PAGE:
However, sometimes consumers look for the particular light quality/aesthetics delivered by transparent lamps, which provide a bright point-like light, useful e.g. in crystal chandeliers. For these applications, there is a need to keep alternatives to compact fluorescent lamps, which cannot deliver the same type of light. This means leaving less efficient, but still enhanced incandescent bulbs (of the halogen type) on the market, at least as long as there is no more efficient technology that can replace them.

Glad that the Commission recognises this at least.

Such lamps also provide alternatives for the few situations where the use of compact fluorescent lamps is not recommended due to practical reasons (such as in locations where the light is switched on rarely and for a short time only).

Non-glaring frosted Halogen Energy Savers would have been a nice option to have. Here the Commission has removed a whole product group without there being a useful alternative for elderly, vision impaired and others who need frosted incandescent light in order to see well without being blinded.

I.4. Ambition level for clear lamps

Why is the minimum efficiency requirement not raised to class A for clear (transparent) lamps too?

The requirement on clear lamps is only raised to class C until 2016 (and to class B beyond 2016), so that other efficient technologies (such as improved incandescent bulbs with halogen technology) can remain on the market. This is necessary because current-day compact fluorescent lamps and light emitting diodes cannot provide the same type of light as the conventional incandescent lamps that are being phased out.

However improved incandescent bulbs with halogen technology do, and consumers who are keen on conventional incandescent light quality for aesthetics or health reasons should have access to it.

Yes, they should. So bring back the frosted halogens!

I.5. Proportionality of the phase-out – why not voluntary approach or other measures (taxation, ETS)

Is it not disproportionate that the European Commission bans conventional incandescent bulbs from the market? Would it not be better to leave the choice to citizens or to make use of other measures to achieve the switch (such as voluntary restrictions as in the UK, information to the public or taxation)? Isn’t the EU’s Emissions Trading System (ETS) anyway supposed to take care of the emissions related to electricity generation? Does ETS not affect consumer choices already indirectly, through price mechanisms?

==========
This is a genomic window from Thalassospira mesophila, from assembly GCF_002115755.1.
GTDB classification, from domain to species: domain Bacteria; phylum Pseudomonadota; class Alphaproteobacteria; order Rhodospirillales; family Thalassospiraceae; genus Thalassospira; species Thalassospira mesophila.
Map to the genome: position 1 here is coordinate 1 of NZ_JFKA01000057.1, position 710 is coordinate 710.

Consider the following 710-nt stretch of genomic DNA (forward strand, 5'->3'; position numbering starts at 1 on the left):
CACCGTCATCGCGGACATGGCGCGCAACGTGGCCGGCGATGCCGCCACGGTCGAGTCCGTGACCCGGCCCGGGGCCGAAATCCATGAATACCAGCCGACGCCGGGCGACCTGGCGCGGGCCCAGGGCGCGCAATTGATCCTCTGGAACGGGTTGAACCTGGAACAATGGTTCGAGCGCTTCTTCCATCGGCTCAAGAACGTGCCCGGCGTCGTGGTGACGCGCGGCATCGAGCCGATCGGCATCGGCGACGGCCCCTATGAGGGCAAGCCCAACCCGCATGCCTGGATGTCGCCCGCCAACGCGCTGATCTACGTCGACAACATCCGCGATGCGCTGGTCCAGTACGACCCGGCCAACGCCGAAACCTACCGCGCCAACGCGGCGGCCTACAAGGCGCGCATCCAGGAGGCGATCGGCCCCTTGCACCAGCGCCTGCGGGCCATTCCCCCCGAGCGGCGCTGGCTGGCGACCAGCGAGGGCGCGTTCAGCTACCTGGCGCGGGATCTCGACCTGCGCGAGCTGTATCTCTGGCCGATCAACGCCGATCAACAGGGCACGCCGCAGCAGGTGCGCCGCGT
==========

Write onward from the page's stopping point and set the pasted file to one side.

The European Commission did not decide on its own to phase out conventional incandescent bulbs, it is done in agreement with the European Parliament and with the Council of Member States.

So, after singlehandedly pushing this ban with extreme fervour, hiring consultants who appear to hate incandescent light with a passion and are only too happy to produce a questionable preparatory study that supports a ban, and issuing a totally misleading Technical Briefing that gave voting politicians the faulty impression that this measure will save 10-15% of the 20% goal rather than 0.25%, you now want the Parliament and Council to share the blame?!

Introducing minimum efficiency requirements for a product group such as light bulbs (rather than relying on a voluntary approach) is not disproportionate in this case. The market has clearly failed to move towards the alternatives to conventional incandescent bulbs, even though they cost much less to the consumers over their entire life cycle.

Because the main product pushed is inferior compared with incandescent lamps. It is truly as simple as that. People are not stupid. If it was a great product it would sell itself! Forcing a lower-quality product on people against their will is truly bizarre! Especially when lighting is so vital both for mood and ergonomics, it’s not like regulating aquarium pumps or water beds which most can surely do without.